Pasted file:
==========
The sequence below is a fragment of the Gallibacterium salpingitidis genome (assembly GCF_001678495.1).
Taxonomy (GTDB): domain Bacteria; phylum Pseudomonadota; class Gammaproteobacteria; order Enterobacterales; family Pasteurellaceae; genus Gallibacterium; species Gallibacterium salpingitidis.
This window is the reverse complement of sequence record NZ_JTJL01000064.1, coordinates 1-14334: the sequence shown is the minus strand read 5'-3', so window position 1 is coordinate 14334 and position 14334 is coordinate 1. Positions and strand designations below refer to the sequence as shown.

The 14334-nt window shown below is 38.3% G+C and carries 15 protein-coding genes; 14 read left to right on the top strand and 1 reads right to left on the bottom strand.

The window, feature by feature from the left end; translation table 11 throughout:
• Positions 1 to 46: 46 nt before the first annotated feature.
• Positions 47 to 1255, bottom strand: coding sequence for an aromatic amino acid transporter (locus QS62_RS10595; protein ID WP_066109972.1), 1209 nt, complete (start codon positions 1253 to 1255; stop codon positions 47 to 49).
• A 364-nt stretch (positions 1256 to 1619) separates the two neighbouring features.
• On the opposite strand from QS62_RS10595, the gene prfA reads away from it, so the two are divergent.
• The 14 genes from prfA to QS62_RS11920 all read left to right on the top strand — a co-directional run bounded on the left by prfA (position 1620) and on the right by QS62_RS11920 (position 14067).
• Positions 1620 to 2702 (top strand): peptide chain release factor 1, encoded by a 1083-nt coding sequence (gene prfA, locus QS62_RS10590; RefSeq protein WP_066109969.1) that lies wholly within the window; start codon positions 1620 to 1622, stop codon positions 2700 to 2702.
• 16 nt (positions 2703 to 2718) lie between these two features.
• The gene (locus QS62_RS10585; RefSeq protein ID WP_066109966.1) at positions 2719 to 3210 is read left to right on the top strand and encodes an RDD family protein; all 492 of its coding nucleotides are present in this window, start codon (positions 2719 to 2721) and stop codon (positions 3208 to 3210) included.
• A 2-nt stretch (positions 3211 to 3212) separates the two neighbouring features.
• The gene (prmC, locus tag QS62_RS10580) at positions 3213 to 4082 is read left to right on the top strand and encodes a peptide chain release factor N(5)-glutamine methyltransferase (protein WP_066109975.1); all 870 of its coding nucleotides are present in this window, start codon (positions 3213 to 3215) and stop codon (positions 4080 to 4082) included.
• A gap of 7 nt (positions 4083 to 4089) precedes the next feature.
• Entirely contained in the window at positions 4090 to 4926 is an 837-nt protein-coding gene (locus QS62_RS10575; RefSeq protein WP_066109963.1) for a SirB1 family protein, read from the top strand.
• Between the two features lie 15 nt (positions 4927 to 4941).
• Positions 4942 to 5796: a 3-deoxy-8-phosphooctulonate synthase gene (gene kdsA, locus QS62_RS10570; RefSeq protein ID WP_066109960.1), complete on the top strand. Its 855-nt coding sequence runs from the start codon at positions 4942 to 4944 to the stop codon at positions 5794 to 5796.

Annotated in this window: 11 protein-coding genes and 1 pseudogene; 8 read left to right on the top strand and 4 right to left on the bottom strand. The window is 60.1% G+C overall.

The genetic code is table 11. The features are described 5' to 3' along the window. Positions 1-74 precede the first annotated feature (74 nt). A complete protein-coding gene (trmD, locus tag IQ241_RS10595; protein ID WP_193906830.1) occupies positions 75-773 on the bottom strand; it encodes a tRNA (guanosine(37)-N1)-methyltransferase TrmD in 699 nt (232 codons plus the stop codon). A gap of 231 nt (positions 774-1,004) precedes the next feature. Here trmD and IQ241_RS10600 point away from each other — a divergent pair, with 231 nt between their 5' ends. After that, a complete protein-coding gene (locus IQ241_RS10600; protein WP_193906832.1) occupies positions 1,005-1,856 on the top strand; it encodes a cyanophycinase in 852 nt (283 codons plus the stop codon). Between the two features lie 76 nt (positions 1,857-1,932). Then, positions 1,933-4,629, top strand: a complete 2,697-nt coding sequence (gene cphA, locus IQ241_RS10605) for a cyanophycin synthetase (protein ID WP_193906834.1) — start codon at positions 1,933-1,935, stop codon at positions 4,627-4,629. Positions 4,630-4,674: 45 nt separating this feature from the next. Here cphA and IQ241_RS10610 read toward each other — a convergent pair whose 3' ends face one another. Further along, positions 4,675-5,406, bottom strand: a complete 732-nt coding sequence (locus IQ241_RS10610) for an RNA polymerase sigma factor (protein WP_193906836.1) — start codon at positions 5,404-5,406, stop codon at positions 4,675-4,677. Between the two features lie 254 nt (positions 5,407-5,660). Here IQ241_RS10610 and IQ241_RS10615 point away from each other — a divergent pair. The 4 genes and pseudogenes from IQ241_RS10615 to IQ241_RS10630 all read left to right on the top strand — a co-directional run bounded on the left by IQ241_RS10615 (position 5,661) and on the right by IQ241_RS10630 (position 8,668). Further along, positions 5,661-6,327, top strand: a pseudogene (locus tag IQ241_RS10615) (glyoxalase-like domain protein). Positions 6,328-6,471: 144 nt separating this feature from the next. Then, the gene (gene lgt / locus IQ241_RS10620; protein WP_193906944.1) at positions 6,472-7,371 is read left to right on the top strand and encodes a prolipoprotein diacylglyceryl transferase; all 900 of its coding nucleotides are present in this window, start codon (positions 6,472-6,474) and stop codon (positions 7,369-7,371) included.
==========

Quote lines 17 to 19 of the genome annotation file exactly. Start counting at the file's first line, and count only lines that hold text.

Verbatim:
• Entirely contained in the window at positions 4090 to 4926 is an 837-nt protein-coding gene (locus QS62_RS10575; RefSeq protein WP_066109963.1) for a SirB1 family protein, read from the top strand.
• Between the two features lie 15 nt (positions 4927 to 4941).
• Positions 4942 to 5796: a 3-deoxy-8-phosphooctulonate synthase gene (gene kdsA, locus QS62_RS10570; RefSeq protein ID WP_066109960.1), complete on the top strand. Its 855-nt coding sequence runs from the start codon at positions 4942 to 4944 to the stop codon at positions 5794 to 5796.